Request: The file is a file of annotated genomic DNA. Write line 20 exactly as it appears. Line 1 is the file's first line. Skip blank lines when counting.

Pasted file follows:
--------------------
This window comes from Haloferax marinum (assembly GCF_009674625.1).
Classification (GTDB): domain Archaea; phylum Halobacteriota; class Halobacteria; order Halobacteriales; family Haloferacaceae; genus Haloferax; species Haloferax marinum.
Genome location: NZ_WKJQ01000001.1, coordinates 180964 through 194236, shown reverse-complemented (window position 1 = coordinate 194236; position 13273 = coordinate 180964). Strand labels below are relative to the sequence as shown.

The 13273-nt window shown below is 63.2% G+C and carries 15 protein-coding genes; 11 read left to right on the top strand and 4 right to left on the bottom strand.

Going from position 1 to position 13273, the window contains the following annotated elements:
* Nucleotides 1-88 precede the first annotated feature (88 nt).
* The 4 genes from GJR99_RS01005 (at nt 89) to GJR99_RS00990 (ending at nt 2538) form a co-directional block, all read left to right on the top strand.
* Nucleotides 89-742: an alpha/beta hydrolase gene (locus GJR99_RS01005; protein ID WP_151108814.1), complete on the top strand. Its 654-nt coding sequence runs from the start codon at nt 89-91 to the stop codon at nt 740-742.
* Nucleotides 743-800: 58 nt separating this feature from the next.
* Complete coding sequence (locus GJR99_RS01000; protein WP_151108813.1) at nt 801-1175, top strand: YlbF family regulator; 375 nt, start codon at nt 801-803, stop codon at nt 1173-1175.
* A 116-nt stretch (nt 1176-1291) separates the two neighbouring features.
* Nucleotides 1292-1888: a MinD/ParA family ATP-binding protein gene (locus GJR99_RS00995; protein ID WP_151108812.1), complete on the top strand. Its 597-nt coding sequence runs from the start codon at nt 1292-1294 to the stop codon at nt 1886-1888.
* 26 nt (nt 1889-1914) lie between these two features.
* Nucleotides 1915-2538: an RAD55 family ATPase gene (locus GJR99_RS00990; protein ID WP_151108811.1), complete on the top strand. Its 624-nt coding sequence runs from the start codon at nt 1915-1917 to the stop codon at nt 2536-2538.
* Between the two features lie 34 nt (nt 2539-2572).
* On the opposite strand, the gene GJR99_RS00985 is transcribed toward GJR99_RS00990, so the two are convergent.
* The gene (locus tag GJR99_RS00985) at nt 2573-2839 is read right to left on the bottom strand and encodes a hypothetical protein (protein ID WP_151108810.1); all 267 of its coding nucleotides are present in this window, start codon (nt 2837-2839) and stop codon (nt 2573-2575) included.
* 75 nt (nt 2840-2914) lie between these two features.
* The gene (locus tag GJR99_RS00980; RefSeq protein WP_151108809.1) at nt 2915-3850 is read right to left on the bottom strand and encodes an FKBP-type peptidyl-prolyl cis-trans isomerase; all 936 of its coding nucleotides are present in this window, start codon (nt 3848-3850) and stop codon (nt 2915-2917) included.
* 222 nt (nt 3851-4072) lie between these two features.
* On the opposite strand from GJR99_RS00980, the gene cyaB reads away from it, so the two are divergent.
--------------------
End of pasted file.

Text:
* 222 nt (nt 3851-4072) lie between these two features.